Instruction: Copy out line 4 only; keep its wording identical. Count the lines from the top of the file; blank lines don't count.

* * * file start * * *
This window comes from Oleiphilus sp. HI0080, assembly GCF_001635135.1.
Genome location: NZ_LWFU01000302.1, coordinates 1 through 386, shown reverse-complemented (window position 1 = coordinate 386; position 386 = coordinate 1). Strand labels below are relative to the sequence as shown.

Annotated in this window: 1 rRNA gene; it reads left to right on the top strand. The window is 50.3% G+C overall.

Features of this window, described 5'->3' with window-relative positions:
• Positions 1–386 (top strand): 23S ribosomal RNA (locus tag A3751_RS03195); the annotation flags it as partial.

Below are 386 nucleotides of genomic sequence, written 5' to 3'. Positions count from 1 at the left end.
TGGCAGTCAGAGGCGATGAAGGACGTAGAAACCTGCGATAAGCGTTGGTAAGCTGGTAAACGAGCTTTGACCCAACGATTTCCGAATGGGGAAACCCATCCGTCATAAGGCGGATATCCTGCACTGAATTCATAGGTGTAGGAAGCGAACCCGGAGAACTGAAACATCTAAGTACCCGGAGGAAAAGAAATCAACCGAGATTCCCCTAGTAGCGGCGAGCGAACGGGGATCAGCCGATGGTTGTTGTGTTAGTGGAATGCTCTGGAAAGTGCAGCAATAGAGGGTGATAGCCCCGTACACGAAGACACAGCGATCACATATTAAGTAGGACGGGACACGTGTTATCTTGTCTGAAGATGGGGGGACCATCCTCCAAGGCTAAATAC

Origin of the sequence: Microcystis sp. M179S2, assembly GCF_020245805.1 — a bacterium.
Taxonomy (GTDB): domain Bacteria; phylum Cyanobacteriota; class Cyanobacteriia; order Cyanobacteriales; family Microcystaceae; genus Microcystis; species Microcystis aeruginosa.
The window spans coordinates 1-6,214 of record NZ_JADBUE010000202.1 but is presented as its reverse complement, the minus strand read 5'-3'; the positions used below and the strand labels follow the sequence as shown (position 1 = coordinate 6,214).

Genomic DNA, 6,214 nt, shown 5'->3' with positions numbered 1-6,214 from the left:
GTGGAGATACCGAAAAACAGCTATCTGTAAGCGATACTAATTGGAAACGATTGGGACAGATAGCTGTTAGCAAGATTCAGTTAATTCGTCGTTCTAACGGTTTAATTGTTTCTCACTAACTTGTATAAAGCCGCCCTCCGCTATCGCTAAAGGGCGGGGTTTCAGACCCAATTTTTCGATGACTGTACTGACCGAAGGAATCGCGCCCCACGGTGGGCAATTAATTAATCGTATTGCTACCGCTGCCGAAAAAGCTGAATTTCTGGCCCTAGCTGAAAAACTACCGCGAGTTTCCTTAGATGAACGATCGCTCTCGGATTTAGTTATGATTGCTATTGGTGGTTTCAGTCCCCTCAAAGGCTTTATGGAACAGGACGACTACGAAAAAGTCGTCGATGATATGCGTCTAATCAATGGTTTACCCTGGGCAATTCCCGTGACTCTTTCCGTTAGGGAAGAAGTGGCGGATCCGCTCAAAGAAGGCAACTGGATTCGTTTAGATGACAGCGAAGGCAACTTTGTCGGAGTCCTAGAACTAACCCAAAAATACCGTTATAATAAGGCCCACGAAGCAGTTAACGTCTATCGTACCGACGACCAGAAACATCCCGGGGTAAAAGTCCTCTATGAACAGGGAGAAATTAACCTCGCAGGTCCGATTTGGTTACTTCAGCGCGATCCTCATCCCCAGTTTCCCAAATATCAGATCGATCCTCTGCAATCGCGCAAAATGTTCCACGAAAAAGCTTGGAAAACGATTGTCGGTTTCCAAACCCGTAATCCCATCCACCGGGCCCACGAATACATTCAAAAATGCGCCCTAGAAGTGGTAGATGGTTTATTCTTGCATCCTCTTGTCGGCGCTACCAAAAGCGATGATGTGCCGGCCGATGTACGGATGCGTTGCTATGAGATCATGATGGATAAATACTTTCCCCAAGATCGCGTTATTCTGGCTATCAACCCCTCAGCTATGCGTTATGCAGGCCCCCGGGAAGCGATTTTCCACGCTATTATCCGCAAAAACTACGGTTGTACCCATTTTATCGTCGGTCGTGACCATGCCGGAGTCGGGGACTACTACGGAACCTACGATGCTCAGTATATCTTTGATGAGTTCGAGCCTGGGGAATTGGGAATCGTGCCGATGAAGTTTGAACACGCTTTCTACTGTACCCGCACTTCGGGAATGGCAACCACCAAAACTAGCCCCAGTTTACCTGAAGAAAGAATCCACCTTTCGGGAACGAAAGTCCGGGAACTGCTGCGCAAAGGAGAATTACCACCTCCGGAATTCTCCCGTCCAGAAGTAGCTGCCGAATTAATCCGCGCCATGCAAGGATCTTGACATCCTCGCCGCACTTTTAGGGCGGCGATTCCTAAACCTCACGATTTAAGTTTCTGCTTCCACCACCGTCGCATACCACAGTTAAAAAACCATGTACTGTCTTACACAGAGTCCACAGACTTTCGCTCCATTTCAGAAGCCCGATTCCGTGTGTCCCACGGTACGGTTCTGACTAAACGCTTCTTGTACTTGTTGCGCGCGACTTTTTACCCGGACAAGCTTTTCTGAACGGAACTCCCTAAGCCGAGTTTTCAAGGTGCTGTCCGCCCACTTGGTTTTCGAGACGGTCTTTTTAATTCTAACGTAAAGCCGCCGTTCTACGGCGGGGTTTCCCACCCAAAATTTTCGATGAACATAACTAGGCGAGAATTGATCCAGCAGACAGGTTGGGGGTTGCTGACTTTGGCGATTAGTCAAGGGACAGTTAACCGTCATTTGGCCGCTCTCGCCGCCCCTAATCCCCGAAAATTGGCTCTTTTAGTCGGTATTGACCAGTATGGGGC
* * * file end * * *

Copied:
Features of this window, described 5'->3' with window-relative positions: